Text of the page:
On 21st December 2020, a Division Bench consisting of Hon’ble Mr Justice Rajeev Sahai and Hon’ble Ms Justice Asha Menon heard the case of Sanjeev Dhundia v. Union of India & Ors. via video conferencing.
The Petitioner, a Deputy Inspector General (DIG) in the Central Reserve Police Force (CRPF), filed a petition under Article 226 of the Indian Constitution against the Respondents w.r.t the grades and remarks in the petitioner’s Annual Performance Assessment Report (APAR).
Facts of the Case
The Petitioner joined as an Assistant Commandment in the CRPF in 1987. Due to his hard work, he used to receive very good performance evaluations and had also received regular promotions. He was later promoted to the rank of DIG in 2009. He had an impeccable service for more than 31 years in the Force. He had been appreciated by not only the higher authorities in the CRPF, but also by the President of India for his laudable work.
The APAR received by the Petitioner for the period 1st April 2017 to 31st March 2018, awarded him 7.1 marks out of 10 by the Reporting and Reviewing Authorities. The Petitioner had also been graded as “Very Good” though certain adverse remarks like, lack of initiative, weak interpersonal relations, etc., were recorded by the Reporting Officer/Respondent, which were incompatible with the marks and grading.
The Petitioner claimed that the Respondent had a very strained relationship with him. On 28th June, 2019, the Respondent had sent a complaint against the Petitioner accusing him of abusing and physically assaulting his staff and the very next day, with the same mindset, wrote his APAR.
Further, no prior warning had been issued to the Petitioner by the respondent before the adverse remarks were recorded by him in the APAR. Hence the petition was filed by the Petitioner, for deletion of the adverse remarks.
Contentions of the Petitioner
The Counsel contended that, before awarding a lower grade such as “Average” or any other adverse remarks, the individual should be advised well in advance so that he gets an opportunity to rectify himself over a period of one year. The incident had taken place in June 2019, and it could not be considered while preparing the APAR for the period of 1st April 2018 to 31st March 2019. Thus, the recording of APAR was against all guidelines, and was faulty and biased.
The Counsel placed reliance on the following cases:
- M.A. Rajasekhar v. State of Karnataka, (1996) 10 SCC 369
- State of UP v. Yamuna Shanker Mishra and Another, (1997) 4 SCC 7
- SK Sharma v. Union of India and others, 2015 SCC Del 13399
Contentions of the Respondent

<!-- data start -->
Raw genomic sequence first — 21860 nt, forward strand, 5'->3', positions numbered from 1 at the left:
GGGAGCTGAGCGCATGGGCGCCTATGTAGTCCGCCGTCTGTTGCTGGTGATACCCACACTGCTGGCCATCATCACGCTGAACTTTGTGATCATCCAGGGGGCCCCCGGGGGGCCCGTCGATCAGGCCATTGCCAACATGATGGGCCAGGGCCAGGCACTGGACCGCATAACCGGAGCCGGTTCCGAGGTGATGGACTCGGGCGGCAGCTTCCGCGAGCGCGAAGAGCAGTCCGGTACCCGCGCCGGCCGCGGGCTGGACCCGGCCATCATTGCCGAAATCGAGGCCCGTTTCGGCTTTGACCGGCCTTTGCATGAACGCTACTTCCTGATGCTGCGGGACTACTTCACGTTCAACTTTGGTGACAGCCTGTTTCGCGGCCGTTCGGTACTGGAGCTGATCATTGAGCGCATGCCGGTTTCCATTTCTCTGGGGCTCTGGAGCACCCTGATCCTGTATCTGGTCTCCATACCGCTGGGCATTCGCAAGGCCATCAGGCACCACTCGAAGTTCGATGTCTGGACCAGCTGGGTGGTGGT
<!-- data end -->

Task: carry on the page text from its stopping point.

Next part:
Ms Nidhi Raman learned counsel contended that all guidelines and orders were adhered to, while APAR. Further, a three-tier system of assessment was established for the purpose of eliminating such bias. The Counsel contended that if the Petitioner had doubts about the fairness of his Reporting Officer, he could have made a complaint to the superior officers, but the Petitioner had made no such complaint.
The Court referred to the Swamy’s Compilation on confidential reports of central government employees and analysed the purpose/object of the APAR as:
“The system of APAR has two objectives: First is to improve the performance of the subordinate in his present job. The second one is to assess his potentialities and provide him appropriate feedback.”
Thus, the Court observed that APAR was not meant to jeopardize the career of an individual, but to assist in their career development in a systematic manner. The Court referred to the case of Sukhdeo v. Commissioner Amravati Division (1996) 5 SCC 103, which held that:
“When an officer makes remarks he must eschew making vague remarks causing jeopardy to the service of the subordinate officer.”
The Court referred to the case of State of UP v. Yamuna Shanker Mishra and Another, (1997) 4 SCC 7, which held that:
“Before forming an adverse opinion, reporting officers should share the information which is not a part of the record with the officer concerned, have it confronted and then make it part of the record.”
The Court observed that the Petitioner had consistently received remarks such as “Outstanding”, and when the Reporting Officer/Respondent assessed the Petitioner, he recorded “Good” along with adverse remarks. Further, there was no record to prove that drop in the Petitioner’s performance.
The Court held that no efforts were taken by the Respondent to find out the cause of the drop in the Petitioner’s performance, and had not assisted him in improving his performance. The Court did not find any justification for the Respondent to have recorded adverse remarks and to have downgraded the Petitioner in the APAR.
The Court directed the deletion of the adverse remarks and the grading. The Court also directed to grant all consequential benefits to the Petitioner including a revised benchmark grading of ‘Very Good’. The petition was thus allowed.
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